Friday, July 24, 2015

The part time worker brouhaha. Most part timers choose to be part time

The part time worker brouhaha

A mini firestorm  between Hillary Clinton and Jeb Bush  about job creation and part time workers  got me digging  into the US Bureau of Labor Statistics (BLS) site to find  just how many part time workers wanted to work full time.  What I found  was  the number of part time workers in June, 2015  seeking full time jobs (two million)   is not a high percentage of either  part timers  or of the total 149 million labor force . While important to each individual affected,  only 10%  of  all part timers were actually seeking full time employment.   78 percent of part timers were part timers  by choice and the rest cited other economic reasons.  
Jeb  Bush, former governor of Florida and now vying for the GOP presidential nomination, started the war of words, when he said “that people need to work longer hours”, meaning that part timers need to become full timers and  there ought to be more full time jobs for those seeking them.  Hillary Clinton seized upon the phrase and in a major economic address said that “what workers wanted was a raise”.
Trend lines based on the BLS statistics also show that the number of those who choose to work part time has remained steady even through the ups and downs of the economy, but that those part timers seeking full time jobs increased especially during the Great Recession of 2008. As the economy has improved, their numbers are still  historically high, but  decreasing.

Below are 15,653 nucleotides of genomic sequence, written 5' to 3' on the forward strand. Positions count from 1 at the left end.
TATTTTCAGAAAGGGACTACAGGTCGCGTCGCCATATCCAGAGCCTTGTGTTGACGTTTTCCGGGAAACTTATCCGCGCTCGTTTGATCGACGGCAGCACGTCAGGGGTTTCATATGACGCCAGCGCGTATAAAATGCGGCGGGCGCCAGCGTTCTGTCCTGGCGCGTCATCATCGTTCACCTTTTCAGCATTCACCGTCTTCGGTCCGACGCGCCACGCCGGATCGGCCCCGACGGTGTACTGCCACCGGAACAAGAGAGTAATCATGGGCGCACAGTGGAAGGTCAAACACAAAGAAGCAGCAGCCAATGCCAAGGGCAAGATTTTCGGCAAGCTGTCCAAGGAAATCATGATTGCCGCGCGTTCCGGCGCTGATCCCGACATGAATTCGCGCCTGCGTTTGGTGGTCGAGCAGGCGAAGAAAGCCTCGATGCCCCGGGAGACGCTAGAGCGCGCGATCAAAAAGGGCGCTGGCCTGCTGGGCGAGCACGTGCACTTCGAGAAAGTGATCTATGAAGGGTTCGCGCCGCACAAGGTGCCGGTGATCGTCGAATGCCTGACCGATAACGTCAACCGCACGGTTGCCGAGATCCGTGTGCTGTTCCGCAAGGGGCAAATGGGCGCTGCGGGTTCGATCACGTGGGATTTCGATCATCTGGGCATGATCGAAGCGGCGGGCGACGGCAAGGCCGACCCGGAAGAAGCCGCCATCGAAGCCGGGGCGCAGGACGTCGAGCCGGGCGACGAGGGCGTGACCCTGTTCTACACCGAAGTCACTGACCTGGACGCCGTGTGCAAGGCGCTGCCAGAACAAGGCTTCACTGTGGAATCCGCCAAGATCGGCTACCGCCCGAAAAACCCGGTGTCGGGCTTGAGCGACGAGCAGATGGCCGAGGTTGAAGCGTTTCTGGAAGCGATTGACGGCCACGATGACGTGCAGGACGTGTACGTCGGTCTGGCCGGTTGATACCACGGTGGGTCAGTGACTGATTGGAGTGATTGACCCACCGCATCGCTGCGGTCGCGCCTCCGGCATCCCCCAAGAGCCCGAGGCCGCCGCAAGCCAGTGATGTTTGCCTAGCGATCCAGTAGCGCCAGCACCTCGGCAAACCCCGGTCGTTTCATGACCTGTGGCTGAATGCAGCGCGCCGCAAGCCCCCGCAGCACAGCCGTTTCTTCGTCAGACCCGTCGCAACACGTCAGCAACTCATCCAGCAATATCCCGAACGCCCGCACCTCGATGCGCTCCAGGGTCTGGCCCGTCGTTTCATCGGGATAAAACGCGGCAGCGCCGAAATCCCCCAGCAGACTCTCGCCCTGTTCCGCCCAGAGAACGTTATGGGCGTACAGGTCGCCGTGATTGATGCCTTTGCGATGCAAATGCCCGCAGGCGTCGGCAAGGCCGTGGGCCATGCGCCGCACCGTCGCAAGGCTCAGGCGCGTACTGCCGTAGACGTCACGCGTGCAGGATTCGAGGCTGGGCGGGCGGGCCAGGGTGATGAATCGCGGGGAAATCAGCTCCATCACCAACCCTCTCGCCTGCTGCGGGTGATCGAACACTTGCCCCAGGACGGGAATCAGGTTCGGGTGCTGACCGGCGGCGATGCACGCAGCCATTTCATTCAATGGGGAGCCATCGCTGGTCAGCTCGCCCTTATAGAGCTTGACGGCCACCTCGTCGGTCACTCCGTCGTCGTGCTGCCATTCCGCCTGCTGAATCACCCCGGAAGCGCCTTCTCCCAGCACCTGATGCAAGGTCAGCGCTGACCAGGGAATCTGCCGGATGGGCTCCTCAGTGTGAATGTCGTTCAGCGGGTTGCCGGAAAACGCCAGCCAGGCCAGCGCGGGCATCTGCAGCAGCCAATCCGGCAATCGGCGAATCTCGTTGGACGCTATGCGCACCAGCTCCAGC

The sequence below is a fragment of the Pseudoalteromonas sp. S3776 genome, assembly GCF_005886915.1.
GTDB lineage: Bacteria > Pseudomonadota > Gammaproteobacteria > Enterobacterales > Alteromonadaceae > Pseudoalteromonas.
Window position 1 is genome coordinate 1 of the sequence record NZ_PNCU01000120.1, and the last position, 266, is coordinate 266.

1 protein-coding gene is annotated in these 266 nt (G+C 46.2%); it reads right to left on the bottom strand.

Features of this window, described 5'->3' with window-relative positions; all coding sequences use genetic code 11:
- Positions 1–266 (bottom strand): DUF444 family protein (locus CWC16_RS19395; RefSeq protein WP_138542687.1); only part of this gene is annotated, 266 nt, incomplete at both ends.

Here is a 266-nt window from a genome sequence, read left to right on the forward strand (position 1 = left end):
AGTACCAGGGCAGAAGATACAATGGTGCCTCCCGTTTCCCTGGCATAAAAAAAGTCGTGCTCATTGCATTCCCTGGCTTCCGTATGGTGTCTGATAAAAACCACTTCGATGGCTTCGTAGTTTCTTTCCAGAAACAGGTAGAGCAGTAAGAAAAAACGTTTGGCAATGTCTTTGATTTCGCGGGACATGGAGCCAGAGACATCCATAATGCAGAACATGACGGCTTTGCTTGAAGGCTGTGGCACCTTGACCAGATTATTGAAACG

An  more explosive political issue of concern to 65% of voters is the unfairness of the distribution of income. Uncontested is the fact that the middle class has “hollowed out”.     Neither party nor candidates can ignore this.  The Democrats will force the GOP to defend their plans to help the middle class  because Democrats  believe their own  proposals have  more potential  appeal to the key factor of “does he/she care about us”.  Expect Democrats to  propose stronger Wall Street reform,  minimum wage increases, expanding pay for overtime,   paid sick leave,  increased affordability of a college education, and  reform taxes so the secretary does not pay a higher percentage than the boss. Most  GOP candidates so far promise to help the middle class by relief to the wealthy and business. That  will be a harder sell to the middle class since recent experience has taught them prosperity does not  automatically trickle down to them.
 Bush claims more full time jobs  can be achieved  by raising growth to 4% per year, though he was vague about  how.  Bush and GOP candidates need to be pinned down on the specifics because the political devil is in those details. Will it be tax policy, welfare, trade and spending cuts?  If so, what gets cut and who benefits?  
Is 4% growth even possible?  Such sustained growth has not happened in most of American history. 5% growth did happen under President Reagan, but many  economists  owe that anomaly  to an expanding workforce  when women began working.  The non partisan Congressional Budget Office projected a 3% growth in 2015-2016 and dip in the long term to 2.2 percent due to baby boomers retiring and a shrinking workforce, a rate similar from 2009 to now.     

A version of this column appeared in the  July 30, 2015     


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